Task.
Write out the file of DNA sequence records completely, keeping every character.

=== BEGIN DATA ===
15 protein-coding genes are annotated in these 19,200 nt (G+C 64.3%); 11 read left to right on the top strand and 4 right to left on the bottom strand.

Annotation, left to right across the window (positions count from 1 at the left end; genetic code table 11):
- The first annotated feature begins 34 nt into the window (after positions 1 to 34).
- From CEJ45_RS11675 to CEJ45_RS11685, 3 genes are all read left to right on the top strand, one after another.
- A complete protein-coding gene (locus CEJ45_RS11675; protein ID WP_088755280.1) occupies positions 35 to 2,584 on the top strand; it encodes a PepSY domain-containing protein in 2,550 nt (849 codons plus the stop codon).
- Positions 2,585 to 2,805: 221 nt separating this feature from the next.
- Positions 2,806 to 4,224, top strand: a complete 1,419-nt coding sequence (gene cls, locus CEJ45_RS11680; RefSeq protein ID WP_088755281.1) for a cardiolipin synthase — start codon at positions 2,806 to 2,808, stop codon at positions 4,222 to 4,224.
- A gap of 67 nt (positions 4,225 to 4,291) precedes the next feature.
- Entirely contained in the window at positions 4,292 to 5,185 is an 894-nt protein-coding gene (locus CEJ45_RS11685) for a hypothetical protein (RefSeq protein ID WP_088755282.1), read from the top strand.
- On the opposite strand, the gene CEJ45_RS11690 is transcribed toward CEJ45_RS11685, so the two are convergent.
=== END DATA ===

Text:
15 protein-coding genes are annotated in these 19,200 nt (G+C 64.3%); 11 read left to right on the top strand and 4 right to left on the bottom strand.

Annotation, left to right across the window (positions count from 1 at the left end; genetic code table 11):
- The first annotated feature begins 34 nt into the window (after positions 1 to 34).
- From CEJ45_RS11675 to CEJ45_RS11685, 3 genes are all read left to right on the top strand, one after another.
- A complete protein-coding gene (locus CEJ45_RS11675; protein ID WP_088755280.1) occupies positions 35 to 2,584 on the top strand; it encodes a PepSY domain-containing protein in 2,550 nt (849 codons plus the stop codon).
- Positions 2,585 to 2,805: 221 nt separating this feature from the next.
- Positions 2,806 to 4,224, top strand: a complete 1,419-nt coding sequence (gene cls, locus CEJ45_RS11680; RefSeq protein ID WP_088755281.1) for a cardiolipin synthase — start codon at positions 2,806 to 2,808, stop codon at positions 4,222 to 4,224.
- A gap of 67 nt (positions 4,225 to 4,291) precedes the next feature.
- Entirely contained in the window at positions 4,292 to 5,185 is an 894-nt protein-coding gene (locus CEJ45_RS11685) for a hypothetical protein (RefSeq protein ID WP_088755282.1), read from the top strand.
- On the opposite strand, the gene CEJ45_RS11690 is transcribed toward CEJ45_RS11685, so the two are convergent.